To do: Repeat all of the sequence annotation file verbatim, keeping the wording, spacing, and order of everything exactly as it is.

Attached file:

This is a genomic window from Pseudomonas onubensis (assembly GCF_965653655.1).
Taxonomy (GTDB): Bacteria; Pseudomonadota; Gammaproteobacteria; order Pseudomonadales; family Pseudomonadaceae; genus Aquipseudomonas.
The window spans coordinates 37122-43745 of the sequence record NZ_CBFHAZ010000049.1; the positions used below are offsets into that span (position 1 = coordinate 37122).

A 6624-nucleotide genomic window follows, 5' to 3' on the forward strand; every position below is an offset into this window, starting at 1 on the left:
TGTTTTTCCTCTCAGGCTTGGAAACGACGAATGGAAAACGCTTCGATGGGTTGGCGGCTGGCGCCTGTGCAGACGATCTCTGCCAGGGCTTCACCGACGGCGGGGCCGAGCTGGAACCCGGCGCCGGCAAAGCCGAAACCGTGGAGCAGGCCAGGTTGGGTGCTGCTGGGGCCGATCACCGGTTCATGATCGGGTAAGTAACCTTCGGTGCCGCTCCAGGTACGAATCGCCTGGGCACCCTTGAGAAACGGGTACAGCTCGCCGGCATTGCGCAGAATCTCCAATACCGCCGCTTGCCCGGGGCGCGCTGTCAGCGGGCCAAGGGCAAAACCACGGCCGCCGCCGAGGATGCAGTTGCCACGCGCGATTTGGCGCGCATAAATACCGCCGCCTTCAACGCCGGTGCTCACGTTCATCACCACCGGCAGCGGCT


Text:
This is a genomic window from Pseudomonas onubensis (assembly GCF_965653655.1).
Taxonomy (GTDB): Bacteria; Pseudomonadota; Gammaproteobacteria; order Pseudomonadales; family Pseudomonadaceae; genus Aquipseudomonas.
The window spans coordinates 37122-43745 of the sequence record NZ_CBFHAZ010000049.1; the positions used below are offsets into that span (position 1 = coordinate 37122).

A 6624-nucleotide genomic window follows, 5' to 3' on the forward strand; every position below is an offset into this window, starting at 1 on the left:
TGTTTTTCCTCTCAGGCTTGGAAACGACGAATGGAAAACGCTTCGATGGGTTGGCGGCTGGCGCCTGTGCAGACGATCTCTGCCAGGGCTTCACCGACGGCGGGGCCGAGCTGGAACCCGGCGCCGGCAAAGCCGAAACCGTGGAGCAGGCCAGGTTGGGTGCTGCTGGGGCCGATCACCGGTTCATGATCGGGTAAGTAACCTTCGGTGCCGCTCCAGGTACGAATCGCCTGGGCACCCTTGAGAAACGGGTACAGCTCGCCGGCATTGCGCAGAATCTCCAATACCGCCGCTTGCCCGGGGCGCGCTGTCAGCGGGCCAAGGGCAAAACCACGGCCGCCGCCGAGGATGCAGTTGCCACGCGCGATTTGGCGCGCATAAATACCGCCGCCTTCAACGCCGGTGCTCACGTTCATCACCACCGGCAGCGGCT